Researchers from the University of Texas at Dallas examined how preschoolers decide whom to believe when provided with two conflicting pieces of information given by a nice or mean adult.
Dr. Asheley Landrum, lead researcher of the study, said that past research have shown children recognize that different people know different things. However, less was known about how children decide between conflicting claims from alleged experts.
Landrum and colleagues conducted a series of experiments to test how children decide who is a trustworthy source of information. A total of 164 children, ages 3 to 5, participated in the experiments by watching videos of people described as eagle or bicycle "experts."
The first experiment questioned if children understood that some people have more knowledge about topics depending on their expertise, that is, eagle experts know more about birds than bicycle experts.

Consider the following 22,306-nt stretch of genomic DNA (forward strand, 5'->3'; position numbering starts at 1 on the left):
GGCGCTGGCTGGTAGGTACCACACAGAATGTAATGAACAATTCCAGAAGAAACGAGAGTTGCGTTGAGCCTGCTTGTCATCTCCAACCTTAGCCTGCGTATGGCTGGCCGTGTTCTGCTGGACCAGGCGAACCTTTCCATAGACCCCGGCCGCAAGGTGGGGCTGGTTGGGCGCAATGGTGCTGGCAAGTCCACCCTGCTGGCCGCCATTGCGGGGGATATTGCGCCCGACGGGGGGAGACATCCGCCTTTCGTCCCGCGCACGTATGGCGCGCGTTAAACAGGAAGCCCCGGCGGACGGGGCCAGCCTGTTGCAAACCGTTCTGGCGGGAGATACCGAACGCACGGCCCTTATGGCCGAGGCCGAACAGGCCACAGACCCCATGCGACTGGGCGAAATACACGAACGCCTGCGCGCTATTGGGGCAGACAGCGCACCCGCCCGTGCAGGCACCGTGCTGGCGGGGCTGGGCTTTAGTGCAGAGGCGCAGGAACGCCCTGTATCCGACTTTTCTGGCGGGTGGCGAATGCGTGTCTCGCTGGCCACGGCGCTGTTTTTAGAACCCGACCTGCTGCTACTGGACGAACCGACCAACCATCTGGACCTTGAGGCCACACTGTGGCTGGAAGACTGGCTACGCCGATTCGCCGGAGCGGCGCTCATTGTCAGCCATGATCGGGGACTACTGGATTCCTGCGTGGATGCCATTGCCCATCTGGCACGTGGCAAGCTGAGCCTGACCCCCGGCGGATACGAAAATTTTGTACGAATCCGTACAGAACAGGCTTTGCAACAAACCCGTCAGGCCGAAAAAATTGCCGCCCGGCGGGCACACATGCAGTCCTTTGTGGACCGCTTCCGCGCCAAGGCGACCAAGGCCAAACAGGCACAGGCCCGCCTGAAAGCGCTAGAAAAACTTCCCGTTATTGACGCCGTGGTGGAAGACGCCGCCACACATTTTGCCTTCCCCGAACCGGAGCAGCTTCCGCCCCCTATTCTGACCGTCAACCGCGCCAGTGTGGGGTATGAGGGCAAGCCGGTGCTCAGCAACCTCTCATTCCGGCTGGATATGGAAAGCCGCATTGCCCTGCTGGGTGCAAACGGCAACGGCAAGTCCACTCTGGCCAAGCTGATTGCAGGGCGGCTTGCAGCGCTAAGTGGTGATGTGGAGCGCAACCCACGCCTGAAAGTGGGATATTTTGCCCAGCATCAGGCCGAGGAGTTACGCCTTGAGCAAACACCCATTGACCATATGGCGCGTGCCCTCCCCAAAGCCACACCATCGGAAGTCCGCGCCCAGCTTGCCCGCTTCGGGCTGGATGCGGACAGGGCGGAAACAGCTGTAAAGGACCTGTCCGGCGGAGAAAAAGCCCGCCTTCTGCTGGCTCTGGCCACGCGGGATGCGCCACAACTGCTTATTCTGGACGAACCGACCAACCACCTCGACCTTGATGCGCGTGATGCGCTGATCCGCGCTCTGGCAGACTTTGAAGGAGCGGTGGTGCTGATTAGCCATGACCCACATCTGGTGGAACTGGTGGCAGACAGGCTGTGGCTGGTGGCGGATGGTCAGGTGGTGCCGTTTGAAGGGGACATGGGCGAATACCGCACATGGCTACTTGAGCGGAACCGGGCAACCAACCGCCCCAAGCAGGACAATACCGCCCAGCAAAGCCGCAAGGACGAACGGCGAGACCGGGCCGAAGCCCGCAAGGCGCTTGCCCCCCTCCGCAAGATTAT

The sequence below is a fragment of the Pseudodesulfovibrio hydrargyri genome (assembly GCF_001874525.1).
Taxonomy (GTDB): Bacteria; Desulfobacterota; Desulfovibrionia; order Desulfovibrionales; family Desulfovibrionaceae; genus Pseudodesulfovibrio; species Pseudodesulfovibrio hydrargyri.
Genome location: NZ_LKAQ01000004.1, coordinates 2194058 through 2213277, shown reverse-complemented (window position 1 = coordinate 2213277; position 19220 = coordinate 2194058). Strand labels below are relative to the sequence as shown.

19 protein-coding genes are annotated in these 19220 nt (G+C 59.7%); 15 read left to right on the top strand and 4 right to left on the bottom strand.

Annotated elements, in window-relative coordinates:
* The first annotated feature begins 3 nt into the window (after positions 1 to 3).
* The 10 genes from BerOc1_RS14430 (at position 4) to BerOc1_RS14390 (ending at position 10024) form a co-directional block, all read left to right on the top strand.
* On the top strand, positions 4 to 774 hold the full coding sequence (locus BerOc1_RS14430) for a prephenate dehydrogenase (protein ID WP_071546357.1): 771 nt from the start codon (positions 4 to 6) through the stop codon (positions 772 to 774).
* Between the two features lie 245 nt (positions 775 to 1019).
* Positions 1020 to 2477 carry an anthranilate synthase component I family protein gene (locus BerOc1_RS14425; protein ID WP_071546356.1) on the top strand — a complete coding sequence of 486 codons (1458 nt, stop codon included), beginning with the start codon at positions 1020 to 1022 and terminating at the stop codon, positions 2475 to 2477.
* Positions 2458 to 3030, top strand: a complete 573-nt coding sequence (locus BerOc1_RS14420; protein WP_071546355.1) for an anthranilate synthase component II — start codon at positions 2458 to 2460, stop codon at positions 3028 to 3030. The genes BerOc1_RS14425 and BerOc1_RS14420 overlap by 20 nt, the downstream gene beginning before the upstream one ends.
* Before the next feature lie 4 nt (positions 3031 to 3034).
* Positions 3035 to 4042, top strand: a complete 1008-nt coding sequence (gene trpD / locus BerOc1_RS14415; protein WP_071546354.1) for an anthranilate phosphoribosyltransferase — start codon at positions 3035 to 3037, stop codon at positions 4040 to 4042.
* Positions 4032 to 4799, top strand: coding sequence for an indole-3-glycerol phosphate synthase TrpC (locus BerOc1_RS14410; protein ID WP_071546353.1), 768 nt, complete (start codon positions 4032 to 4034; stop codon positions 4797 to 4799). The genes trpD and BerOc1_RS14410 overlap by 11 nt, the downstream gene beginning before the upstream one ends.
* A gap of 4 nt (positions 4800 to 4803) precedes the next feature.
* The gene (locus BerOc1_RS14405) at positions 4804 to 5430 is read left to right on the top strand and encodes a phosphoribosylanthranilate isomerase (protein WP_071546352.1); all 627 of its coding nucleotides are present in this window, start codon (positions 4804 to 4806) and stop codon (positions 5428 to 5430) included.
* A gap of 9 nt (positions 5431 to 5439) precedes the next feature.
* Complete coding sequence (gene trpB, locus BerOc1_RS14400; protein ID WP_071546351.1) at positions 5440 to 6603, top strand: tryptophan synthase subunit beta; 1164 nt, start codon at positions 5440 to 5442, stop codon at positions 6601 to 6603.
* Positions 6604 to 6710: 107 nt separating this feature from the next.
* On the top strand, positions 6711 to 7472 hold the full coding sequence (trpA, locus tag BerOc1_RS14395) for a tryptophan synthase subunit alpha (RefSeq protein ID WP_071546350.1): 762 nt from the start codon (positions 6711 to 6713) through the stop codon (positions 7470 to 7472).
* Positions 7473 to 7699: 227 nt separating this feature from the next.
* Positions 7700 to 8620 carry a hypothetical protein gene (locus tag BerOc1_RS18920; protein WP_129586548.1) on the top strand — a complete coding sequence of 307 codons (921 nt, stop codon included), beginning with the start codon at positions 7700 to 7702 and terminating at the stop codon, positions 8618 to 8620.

The second and third experiments examined how niceness and meanness affected assigning knowledge to an expert.
"Even when an expert clearly should know an answer to a question, children tend to trust claims made by nice people with no expertise over mean people with clearly relevant expertise," said Dr. Candice Mills, Landrum's advisor and co-author on the paper.
According to Mills, children may conclude that someone who appears pleasant is both trustworthy and competent, even if the friendly appearance is a carefully crafted act of manipulation.
The study is published in Developmental Science.
--ANI (Posted on 29-10-2013)